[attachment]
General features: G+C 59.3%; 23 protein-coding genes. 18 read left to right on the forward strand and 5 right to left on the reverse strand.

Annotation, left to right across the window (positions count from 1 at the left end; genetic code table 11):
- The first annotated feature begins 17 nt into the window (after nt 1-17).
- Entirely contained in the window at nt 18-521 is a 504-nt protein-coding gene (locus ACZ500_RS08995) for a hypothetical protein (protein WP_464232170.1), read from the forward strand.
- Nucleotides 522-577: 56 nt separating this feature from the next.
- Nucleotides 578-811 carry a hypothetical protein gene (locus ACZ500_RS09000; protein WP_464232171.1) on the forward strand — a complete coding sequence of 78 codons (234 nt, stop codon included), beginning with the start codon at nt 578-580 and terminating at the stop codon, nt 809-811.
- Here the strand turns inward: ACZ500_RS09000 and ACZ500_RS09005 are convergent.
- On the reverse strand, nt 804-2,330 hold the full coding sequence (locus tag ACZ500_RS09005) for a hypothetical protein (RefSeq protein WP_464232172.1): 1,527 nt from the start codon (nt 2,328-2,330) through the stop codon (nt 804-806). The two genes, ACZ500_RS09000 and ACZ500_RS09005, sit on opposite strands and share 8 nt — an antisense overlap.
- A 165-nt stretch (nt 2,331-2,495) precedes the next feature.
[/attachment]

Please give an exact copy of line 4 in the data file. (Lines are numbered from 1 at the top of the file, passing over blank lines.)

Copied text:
- Entirely contained in the window at nt 18-521 is a 504-nt protein-coding gene (locus ACZ500_RS08995) for a hypothetical protein (protein WP_464232170.1), read from the forward strand.